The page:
(206b) Role of Water in Methane Oxidation Observed By Transient Drifts at Low Temperatures Using Bimetallic Aupd Catalysts | AIChE

(206b) Role of Water in Methane Oxidation Observed By Transient Drifts at Low Temperatures Using Bimetallic Aupd Catalysts


Brindle, J. - Presenter, The University of Utah
Nigra, M., University of Utah
Methane is an abundant, inexpensive raw material, so it naturally becomes a desirable carbon feedstock for chemical processes. Unfortunately, current approaches are energy-intensive to methane's utilization despite the thermodynamic possibility of low-temperature activation. This awareness beckons for a catalyst that can activate methane at low temperatures. An additional complication is a propensity of overoxidation once one of the C-H bonds is broken. A stabilization agent might mitigate this over-oxidizing tendency.

AuPd nanoparticles have provided some exciting results in methane activation by the Hutchings group in partial oxidation of methane to methanol using AuPd catalysts.1,2 It is of particular interest to understand and optimize this unique activity of AuPd that the individual components do not possess. In our work, we use in-situ­ vibrational spectroscopy via DRIFTS to observe surface species interactions and the apparent relationship to activity.

We observe changes in surface species as both a function of temperature and composition of the atmosphere both steady-state and transient operating modes. The spectroscopic studies performed on Au, Pd, and AuPd nanoparticles dispersed onto TiO2 revealed surface hydroxides on the single component catalysts, while in contrast, hydroxide on AuPd is not present in a hydrated atmosphere. Comparing spectroscopic signatures to the steady-state kinetic data, we note that water's presence improves the rate of methane oxidation at low temperatures. At the same time, there is no significant change to activity for the other materials. DRIFTS with a transient composition of feed gas a few interesting data points. Following a purge of dry helium for Au and Pd catalysts, formate remained on the surface to a greater extent than the AuPd bimetallic metal. Observations of spectroscopic signatures and the relationship to activity are addressed, including hydroxide, adsorbed C-H, and carbonyls. In addition to AuPd, a stabilizing material, CuOx was prepared with AuPd to observe the stabilizing agent's role in the change of material composition. Interestingly, we observed the positive consequence of adsorbed C-H and an improvement in selectivity in the materials with CuOx.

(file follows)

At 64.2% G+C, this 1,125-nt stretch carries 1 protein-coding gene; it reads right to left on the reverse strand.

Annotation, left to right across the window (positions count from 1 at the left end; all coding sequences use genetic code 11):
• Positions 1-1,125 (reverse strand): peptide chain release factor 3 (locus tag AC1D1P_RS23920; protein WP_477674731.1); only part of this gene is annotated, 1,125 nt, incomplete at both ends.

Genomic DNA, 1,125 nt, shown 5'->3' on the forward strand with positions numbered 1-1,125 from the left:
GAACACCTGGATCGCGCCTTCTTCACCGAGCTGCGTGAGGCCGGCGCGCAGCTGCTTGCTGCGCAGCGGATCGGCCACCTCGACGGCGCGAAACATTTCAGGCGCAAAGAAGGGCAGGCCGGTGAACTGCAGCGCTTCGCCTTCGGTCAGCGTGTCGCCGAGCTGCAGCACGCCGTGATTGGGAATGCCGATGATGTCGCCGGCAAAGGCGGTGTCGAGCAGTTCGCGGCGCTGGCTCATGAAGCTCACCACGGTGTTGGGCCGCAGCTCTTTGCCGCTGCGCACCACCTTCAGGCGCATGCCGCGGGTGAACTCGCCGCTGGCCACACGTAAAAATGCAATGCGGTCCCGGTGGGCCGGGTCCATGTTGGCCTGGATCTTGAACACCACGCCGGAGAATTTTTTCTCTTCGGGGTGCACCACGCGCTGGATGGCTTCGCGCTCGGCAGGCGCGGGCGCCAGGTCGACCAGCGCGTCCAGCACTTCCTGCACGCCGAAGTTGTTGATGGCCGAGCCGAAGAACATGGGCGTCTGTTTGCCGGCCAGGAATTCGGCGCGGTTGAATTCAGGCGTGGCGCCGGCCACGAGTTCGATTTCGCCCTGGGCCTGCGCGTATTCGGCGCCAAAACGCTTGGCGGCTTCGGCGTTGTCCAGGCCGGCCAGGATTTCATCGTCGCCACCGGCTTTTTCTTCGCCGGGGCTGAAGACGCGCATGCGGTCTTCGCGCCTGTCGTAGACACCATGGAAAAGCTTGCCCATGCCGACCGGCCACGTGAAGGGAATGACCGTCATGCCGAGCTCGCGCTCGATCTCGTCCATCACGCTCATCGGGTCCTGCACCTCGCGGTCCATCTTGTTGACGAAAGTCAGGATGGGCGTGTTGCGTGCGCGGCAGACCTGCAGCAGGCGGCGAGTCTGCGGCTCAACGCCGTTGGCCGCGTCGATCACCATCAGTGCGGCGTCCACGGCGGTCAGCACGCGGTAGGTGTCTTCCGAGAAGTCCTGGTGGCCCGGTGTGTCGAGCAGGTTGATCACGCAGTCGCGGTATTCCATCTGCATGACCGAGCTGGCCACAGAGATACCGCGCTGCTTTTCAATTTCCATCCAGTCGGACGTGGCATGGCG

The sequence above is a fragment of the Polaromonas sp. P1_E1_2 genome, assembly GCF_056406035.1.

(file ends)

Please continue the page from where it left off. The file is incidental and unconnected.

To summarize, we analyze Au and Pd nanoparticles dispersed on TiO2 for oxidation of methane by analyzing surface composition via adsorbed species and the relationship to the conversion and the important role of water in this reaction.

(1) Ab Rahim, M. H.; Armstrong, R. D.; Hammond, C.; Dimitratos, N.; Freakley, S. J.; Forde, M. M.; Morgan, D. J.; Lalev, G.; Jenkins, R. L.; Lopez-Sanchez, J. A.; Taylor, S. H.; Hutchings, G. J. Low Temperature Selective Oxidation of Methane to Methanol Using Titania Supported Gold Palladium Copper Catalysts. Catal. Sci. Technol. 2016, 6 (10), 3410–3418. https://doi.org/10.1039/c5cy01586c.

(2) Williams, C.; Carter, J. H.; Dummer, N. F.; Chow, Y. K.; Morgan, D. J.; Yacob, S.; Serna, P.; Willock, D. J.; Meyer, R. J.; Taylor, S. H.; Hutchings, G. J. Selective Oxidation of Methane to Methanol Using Supported AuPd Catalysts Prepared by Stabilizer-Free Sol-Immobilization. ACS Catal. 2018, 8 (3), 2567–2576. https://doi.org/10.1021/acscatal.7b04417.